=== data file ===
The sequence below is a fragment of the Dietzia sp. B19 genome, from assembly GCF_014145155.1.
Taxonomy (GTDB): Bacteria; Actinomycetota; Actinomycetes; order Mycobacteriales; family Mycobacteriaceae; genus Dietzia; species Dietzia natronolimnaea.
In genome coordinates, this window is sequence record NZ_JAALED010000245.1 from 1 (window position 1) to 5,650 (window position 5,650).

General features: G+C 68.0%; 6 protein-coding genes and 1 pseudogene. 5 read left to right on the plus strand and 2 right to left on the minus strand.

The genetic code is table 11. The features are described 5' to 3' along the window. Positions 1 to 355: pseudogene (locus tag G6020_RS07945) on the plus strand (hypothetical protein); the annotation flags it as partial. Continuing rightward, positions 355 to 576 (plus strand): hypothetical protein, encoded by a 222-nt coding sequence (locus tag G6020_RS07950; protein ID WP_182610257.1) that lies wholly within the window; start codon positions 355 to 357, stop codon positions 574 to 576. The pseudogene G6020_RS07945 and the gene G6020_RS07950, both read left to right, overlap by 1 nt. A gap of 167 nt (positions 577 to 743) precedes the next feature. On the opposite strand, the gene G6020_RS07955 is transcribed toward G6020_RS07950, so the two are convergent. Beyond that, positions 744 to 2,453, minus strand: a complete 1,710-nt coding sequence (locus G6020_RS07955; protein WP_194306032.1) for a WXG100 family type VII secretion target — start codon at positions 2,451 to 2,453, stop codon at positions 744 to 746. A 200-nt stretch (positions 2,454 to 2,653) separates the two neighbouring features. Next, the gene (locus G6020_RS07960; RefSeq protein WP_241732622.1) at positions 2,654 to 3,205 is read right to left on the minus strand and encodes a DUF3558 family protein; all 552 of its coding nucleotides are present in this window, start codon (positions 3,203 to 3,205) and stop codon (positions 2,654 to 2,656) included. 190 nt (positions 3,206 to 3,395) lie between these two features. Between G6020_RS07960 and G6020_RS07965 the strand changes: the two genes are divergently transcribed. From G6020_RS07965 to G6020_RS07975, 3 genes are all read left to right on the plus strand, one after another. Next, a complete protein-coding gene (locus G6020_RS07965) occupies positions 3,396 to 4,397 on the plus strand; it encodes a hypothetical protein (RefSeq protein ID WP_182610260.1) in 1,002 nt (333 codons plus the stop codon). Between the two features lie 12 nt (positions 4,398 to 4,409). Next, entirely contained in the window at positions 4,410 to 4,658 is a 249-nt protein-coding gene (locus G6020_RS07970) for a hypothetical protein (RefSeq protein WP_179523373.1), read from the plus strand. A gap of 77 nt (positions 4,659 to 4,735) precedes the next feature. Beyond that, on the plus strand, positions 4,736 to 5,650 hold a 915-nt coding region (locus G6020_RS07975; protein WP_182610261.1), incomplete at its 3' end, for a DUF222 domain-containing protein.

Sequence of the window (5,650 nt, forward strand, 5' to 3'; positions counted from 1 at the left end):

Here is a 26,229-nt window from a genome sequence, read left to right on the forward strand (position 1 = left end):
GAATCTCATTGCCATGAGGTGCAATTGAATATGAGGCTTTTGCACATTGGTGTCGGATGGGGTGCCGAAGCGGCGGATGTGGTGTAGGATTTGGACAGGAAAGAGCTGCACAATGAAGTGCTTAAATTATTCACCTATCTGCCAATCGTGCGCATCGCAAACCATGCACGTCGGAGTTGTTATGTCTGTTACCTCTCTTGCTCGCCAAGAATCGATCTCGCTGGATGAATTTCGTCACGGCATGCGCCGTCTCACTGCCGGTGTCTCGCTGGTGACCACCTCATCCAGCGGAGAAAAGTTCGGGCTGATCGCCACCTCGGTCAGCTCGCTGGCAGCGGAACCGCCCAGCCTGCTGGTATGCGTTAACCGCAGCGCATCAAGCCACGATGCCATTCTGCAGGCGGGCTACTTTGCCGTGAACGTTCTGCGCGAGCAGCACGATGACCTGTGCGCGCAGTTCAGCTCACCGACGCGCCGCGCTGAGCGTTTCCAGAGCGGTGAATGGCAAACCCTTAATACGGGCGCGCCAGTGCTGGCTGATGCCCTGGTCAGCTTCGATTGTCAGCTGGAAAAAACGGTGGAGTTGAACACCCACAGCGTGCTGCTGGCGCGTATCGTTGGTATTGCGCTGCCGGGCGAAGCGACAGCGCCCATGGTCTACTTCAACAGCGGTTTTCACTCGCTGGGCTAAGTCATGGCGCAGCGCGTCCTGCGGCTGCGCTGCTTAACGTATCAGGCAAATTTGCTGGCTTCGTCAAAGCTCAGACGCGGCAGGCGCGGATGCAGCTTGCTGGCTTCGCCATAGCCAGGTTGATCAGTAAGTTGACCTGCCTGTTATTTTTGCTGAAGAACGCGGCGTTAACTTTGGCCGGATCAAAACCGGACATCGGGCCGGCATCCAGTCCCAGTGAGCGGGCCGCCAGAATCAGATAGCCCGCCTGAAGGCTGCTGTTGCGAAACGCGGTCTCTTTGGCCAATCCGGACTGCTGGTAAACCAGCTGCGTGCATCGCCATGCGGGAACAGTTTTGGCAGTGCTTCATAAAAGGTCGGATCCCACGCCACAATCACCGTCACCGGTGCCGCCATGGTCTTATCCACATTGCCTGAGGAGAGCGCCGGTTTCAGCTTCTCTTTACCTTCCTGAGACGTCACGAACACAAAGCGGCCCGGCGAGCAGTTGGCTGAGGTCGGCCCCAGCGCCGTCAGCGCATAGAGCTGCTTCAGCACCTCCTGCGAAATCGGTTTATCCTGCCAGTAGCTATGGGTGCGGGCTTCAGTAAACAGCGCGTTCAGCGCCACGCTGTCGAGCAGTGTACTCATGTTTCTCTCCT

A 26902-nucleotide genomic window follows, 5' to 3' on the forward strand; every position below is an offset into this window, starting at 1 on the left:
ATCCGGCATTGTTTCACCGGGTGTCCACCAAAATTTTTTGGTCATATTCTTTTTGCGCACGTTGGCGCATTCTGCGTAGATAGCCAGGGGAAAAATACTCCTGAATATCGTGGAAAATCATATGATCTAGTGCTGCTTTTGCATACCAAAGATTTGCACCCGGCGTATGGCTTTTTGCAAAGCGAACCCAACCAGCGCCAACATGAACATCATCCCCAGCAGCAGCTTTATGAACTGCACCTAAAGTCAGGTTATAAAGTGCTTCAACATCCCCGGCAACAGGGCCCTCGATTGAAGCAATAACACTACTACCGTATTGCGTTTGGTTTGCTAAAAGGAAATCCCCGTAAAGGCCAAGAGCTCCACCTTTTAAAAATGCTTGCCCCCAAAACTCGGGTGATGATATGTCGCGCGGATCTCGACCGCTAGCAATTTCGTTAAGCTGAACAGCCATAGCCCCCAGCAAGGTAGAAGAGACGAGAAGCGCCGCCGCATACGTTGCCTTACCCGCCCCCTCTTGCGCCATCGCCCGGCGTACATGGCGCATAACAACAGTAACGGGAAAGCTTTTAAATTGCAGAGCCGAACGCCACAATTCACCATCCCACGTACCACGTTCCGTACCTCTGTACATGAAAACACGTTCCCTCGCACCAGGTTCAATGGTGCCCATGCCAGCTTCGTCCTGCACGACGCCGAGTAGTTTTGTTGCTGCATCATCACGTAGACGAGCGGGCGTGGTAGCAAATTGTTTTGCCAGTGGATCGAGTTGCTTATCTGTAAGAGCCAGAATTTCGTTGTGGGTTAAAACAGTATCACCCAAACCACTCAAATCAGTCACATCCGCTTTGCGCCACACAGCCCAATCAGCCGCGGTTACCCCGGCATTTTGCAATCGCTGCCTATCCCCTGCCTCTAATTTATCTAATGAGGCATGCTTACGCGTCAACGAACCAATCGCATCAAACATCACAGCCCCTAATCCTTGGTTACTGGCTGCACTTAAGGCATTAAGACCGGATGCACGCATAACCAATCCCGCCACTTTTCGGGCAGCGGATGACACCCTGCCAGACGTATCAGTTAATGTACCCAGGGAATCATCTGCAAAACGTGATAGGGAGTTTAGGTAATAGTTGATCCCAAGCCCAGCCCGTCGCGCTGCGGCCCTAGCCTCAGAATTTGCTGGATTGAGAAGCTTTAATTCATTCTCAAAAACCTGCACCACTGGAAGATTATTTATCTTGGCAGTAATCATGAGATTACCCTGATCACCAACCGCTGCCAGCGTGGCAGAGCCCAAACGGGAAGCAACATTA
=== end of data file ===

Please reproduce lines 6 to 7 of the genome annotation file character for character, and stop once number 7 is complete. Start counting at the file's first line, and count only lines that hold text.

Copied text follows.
Sequence of the window (5,650 nt, forward strand, 5' to 3'; positions counted from 1 at the left end):

Here is a 26,229-nt window from a genome sequence, read left to right on the forward strand (position 1 = left end):